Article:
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Decisions of the Superior Courts of New South Wales, 1788-1899

Aspinall v. Aspinall and Others [1842] NSWSupC 4

appeals, application for new trial - partnership property - deed

Supreme Court of New South Wales

Dowling CJ, Burton and Stephens JJ, 23 April 1842

Source: The Sydney Herald, 25 April 1842

            In this case the Solicitor-general, with whom were Mr. Michie and Mr. Darvall, appeared to support the application; and Mr. Foster, Mr. Windeyer, and Mr. Broadhurst, to oppose it. The action was tried last term, and was brought to recover a large sum of money alleged by the plaintiff to been received to his use by the defendant.

            The defence at the trial was, that the subject matter of the action was partnership property, which could not be made subject to an action at law. The evidence had shewn that the property sued for had been made, by deed, partnership property, and the only evidence adduced by the plaintiff, to shew that it had ceased to be so, was, that after the dissolution of the firm, by whom the property had been jointly held, one of the partners of the extinct firm, also a partner of the present firm, Mr. Edward Aspinall, had agreed to hold the property in question as the distinct property of Mr. Richard Aspinall, paying interest for the money.   A verdict at the time passed for the plaintiff, subject to the defendants afterwards moving the Court for a new trial.

            The Court was now moved accordingly. It was urged on the part of the defendants, that as no final balance had ever been struck, the money attempted to be recovered was still exposed to liquidate the liabilities of the old firm, which expired in 1837. Objection was also made to the evidence of money lent, which at the trial had been admitted for the plaintiff, when there was no notice in the plaintiff's particulars of demand that he should advance any claim for money lent.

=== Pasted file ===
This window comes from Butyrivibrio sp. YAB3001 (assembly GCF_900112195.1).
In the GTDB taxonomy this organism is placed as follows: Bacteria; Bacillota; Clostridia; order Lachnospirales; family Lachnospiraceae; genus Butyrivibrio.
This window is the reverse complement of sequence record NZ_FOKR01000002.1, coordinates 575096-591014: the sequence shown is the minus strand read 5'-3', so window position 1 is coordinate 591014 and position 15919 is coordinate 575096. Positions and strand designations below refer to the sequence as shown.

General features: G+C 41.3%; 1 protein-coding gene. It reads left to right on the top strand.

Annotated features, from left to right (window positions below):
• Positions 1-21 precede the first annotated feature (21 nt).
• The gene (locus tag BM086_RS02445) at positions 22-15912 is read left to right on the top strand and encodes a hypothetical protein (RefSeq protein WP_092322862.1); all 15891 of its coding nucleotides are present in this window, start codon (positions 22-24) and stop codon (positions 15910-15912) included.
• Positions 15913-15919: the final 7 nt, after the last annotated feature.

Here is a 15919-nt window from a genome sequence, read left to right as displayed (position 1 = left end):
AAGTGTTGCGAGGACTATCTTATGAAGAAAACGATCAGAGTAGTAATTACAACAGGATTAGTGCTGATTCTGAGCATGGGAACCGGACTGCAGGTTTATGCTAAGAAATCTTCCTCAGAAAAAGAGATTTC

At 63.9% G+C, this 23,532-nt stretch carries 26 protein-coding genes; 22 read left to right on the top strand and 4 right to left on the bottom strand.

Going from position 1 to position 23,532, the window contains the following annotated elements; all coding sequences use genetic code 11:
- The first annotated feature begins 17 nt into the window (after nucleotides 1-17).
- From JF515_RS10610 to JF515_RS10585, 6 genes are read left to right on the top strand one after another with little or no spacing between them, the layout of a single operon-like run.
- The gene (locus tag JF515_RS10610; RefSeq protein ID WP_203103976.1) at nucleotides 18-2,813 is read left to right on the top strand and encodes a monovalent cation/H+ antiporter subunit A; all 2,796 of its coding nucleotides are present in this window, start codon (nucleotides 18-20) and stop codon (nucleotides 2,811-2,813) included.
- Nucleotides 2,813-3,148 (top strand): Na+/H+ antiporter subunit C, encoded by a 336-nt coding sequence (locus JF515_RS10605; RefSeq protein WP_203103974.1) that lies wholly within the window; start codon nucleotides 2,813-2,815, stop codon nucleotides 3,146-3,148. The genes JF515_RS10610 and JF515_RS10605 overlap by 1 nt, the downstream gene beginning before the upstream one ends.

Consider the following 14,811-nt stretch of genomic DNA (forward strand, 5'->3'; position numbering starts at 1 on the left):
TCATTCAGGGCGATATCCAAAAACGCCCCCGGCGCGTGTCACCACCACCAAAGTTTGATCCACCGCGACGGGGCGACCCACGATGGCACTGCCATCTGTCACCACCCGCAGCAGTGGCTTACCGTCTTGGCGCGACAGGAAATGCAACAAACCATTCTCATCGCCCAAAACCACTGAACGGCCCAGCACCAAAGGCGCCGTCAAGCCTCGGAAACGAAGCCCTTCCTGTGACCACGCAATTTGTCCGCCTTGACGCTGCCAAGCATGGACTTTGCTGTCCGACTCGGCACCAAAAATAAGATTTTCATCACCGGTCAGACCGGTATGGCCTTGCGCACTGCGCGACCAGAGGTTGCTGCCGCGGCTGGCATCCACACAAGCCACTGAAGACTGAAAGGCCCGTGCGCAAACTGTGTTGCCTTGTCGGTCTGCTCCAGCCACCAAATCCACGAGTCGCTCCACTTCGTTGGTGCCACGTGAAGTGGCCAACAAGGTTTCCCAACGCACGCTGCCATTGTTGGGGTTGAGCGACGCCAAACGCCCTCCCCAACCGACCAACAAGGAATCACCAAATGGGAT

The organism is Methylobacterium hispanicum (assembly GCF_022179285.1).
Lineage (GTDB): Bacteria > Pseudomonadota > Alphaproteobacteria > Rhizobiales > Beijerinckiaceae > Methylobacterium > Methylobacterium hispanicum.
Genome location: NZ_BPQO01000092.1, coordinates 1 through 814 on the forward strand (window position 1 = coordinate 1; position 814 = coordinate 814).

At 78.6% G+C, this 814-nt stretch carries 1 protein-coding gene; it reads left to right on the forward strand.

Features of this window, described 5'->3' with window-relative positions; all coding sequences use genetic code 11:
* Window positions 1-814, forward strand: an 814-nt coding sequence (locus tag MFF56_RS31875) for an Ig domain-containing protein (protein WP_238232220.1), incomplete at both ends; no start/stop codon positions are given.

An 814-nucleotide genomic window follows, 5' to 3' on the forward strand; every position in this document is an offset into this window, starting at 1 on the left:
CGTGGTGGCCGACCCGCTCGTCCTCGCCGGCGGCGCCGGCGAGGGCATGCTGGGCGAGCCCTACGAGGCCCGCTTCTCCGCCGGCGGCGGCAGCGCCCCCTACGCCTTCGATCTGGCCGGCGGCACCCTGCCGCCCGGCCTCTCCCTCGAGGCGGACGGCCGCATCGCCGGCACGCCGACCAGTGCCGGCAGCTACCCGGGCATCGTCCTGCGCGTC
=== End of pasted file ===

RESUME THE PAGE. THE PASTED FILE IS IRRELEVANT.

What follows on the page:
This, it was contended, was a further ground, entitling the defendants to a new trial, as they had been taken by surprise, in being called upon at the trial to meet a demand of an essentially different character from any referred to in the particulars of demand.

            For the plaintiff it was contended, that the particulars of demand had fulfilled the object for which they were intended, viz., the giving satisfactory information to the defendant of the nature of the plaintiff's claim, and that it was impossible the defendants could have been mislead by the alleged deficiency. With respect to the arguments which had been urged for a new trial, grounded on the allegation that the subject matter of the action had once been partnership property, it was contended that, after an admission by one of the defendant partners that he had borrowed the money of Mr. Richard Aspinall, and would pay 10 per cent for it, it did not lie in the defendants mouth to contend that the money was not Mr. Richard Aspinall's, but the money of the firm.                  

            Their HONORS, after a few minutes' consultation, said, that inasmuch as it appeared the case involved matters of account, and the defendants offered to shew that they had made such payments on account of Mr. Richard Aspinall, as would materially alter the state of the balance for which he had sued, their Honors thought their should be a new trial. It was clear that the defendants, thinking it quite sufficient to prove one defence, the partnership, had not come prepared to prove those items of payment, which but for such supposition of the sufficiency of the partnership defence, would have been proved. There might therefore be a new trial on payment of costs.

            It was afterwards arranged, that there should be a reference to the Master to take an account of what was due to each of the members of the old and new partnerships respectively.

Published by the Division of Law, Macquarie University